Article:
Ukraine to Refrain From Increasing Household Natural-Gas Prices

Ukraine will refrain from increasing the price of natural gas for households, a requirement to resume lending from the International Monetary Fund, President Viktor Yanukovych said.

The country continues to seek to renegotiate the price it pays Russia for the fuel and plans to lease its gas pipeline system to secure funds for its maintenance, Yanukovych said during a call-in show on state television today. The government plans to make a decision before the end of June, he said.

Reducing the losses of state-managed energy company NAK Naftogaz Ukrainy by raising local utility tariffs is among the IMF’s requirements to resume lending to Ukraine. The country is seeking financial aid with $10 billion of debt payments this year and a shrinking economy.

“This will be taken negatively by markets as there were growing expectations that Ukraine has finally come back to its sense,” said Ivan Tchakarov, an economist at Renaissance Capital in Moscow.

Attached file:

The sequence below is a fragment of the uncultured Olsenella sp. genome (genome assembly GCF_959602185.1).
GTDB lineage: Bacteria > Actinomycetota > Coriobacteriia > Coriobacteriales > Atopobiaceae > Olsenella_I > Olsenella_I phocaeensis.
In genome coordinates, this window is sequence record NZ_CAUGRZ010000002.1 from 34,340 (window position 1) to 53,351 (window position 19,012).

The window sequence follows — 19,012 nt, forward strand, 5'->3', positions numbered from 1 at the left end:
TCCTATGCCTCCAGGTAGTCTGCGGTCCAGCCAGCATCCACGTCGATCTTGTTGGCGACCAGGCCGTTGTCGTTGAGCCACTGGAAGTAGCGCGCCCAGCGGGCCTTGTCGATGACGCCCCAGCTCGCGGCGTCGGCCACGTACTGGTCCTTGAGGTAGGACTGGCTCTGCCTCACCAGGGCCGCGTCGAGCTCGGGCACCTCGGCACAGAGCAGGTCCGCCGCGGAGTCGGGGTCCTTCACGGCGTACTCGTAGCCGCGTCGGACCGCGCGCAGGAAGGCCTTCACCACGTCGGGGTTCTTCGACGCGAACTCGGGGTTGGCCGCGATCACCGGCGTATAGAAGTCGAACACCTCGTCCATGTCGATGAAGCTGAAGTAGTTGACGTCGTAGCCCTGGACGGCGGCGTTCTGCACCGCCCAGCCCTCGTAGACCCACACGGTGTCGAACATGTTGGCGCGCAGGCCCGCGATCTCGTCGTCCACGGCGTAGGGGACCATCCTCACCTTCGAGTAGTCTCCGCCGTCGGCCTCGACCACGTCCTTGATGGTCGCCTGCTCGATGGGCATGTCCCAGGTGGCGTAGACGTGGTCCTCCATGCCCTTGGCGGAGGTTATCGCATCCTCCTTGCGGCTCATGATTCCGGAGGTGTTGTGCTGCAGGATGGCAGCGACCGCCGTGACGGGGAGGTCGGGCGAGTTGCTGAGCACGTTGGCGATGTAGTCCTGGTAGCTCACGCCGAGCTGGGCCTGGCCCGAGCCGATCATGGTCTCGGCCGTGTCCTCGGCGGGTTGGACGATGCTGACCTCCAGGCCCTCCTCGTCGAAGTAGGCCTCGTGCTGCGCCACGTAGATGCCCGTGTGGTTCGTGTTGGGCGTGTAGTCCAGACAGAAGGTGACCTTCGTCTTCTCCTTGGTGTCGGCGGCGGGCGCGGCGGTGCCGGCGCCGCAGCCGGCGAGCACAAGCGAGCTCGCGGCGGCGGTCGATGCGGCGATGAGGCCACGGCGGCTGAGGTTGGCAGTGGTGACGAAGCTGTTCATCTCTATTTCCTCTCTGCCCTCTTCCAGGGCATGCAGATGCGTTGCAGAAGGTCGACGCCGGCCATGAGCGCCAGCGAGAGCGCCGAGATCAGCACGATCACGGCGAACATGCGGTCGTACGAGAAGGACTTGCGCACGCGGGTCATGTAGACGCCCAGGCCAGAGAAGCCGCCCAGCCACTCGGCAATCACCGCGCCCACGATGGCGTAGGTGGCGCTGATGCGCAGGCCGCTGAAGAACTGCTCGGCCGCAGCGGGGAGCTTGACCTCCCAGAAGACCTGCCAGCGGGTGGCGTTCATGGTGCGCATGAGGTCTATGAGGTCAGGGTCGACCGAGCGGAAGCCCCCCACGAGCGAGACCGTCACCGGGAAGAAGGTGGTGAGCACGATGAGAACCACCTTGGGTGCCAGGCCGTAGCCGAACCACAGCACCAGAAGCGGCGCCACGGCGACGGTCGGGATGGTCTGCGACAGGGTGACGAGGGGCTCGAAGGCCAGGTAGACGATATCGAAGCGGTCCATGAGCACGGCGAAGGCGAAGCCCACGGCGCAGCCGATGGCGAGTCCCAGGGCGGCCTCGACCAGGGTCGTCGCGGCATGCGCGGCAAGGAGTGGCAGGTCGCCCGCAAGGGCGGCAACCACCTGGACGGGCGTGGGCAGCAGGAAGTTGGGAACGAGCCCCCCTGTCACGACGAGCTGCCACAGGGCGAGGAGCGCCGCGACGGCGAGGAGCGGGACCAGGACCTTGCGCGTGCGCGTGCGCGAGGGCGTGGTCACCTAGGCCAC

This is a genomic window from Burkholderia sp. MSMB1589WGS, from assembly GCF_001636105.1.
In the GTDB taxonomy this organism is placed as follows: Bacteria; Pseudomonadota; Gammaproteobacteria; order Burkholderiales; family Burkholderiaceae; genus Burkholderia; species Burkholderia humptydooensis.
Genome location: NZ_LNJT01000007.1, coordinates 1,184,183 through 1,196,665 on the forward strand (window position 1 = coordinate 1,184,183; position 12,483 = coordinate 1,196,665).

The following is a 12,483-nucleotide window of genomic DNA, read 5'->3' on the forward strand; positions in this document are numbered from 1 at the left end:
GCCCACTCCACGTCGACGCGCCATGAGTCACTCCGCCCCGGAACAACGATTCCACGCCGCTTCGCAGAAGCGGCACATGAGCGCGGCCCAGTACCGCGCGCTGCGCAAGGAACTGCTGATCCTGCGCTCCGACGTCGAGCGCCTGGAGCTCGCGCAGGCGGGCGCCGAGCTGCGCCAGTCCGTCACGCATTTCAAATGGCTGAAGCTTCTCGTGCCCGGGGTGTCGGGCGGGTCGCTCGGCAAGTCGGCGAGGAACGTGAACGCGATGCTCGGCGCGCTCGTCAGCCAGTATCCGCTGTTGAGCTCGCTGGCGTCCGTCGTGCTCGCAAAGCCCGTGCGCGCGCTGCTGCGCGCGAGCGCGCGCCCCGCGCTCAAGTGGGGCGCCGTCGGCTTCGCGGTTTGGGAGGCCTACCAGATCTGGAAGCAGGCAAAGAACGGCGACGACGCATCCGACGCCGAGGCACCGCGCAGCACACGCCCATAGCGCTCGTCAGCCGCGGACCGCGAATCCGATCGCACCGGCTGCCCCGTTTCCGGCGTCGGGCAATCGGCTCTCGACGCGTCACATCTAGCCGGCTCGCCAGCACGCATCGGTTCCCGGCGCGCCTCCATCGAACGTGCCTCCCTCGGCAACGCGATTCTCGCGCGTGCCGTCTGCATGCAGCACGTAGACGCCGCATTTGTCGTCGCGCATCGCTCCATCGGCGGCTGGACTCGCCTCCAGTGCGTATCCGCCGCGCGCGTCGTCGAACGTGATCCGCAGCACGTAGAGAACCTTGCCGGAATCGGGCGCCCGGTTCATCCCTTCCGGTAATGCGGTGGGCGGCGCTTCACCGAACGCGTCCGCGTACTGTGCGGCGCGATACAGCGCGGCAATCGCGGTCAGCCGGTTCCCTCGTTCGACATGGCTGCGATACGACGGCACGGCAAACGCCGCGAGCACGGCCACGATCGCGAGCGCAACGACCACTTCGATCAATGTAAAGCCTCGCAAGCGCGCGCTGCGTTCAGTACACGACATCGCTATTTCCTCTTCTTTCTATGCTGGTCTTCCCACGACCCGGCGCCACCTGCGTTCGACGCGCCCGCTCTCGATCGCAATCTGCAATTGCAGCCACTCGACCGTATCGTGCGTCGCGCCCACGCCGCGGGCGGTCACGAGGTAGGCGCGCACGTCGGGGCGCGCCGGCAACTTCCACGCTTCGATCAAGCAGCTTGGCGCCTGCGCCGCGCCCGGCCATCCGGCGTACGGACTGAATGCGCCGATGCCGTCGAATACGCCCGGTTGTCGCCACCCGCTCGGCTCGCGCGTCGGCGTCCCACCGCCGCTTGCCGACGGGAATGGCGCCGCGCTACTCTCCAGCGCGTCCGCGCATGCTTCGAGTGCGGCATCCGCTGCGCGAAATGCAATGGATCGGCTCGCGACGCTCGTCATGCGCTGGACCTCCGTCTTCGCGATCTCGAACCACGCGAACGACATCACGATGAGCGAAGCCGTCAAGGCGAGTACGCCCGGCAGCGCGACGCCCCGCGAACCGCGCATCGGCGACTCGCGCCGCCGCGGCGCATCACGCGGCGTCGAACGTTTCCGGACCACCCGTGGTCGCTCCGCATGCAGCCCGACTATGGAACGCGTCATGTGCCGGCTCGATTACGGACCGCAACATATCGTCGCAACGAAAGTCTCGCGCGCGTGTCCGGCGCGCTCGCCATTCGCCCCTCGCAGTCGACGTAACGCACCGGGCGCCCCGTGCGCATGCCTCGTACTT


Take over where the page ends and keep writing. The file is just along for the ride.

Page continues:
The hryvnia weakened 0.2 percent to 8.14 per dollar as of 1:50 p.m. in Kiev, its biggest drop in almost three weeks. Ukraine’s government bonds due in 2022 fell, pushing yield up to 7.558 percent as of 1:50 p.m, data compiled by Bloomberg show.

The IMF said last week that its representatives will return to Ukraine next month to continue talks on a third bailout in four years. The government needs to address “important” policy issues, the Washington-based lender said.

“Large subsidies on gas and heating for households continue to undermine Ukraine’s budget and its balance of payments,” Christopher Jarvis, the IMF’s mission chief, said in a Feb. 12 statement. Without “corrective policies,” the economy may grow between 0 percent and 1 percent this year, less than the government’s 3 percent forecast, he said.

Ukraine has been in talks with Russia’s OAO Gazprom since 2010 to reduce price of gas imports. In 2009, former prime minister Yulia Tymoshenko, who is now in jail for exceeding her powers, signed a 10-year gas supply and transit accord with Russian counterpart then-prime minister Vladimir Putin. The contract links price for deliveries to oil price.

To contact the reporters on this story: Daryna Krasnolutska in Kiev at dkrasnolutsk@bloomberg.net; Kateryna Choursina in Kiev at kchoursina@bloomberg.net

To contact the editors responsible for this story: Balazs Penz at bpenz@bloomberg.net; James M. Gomez at jagomez@bloomberg.net

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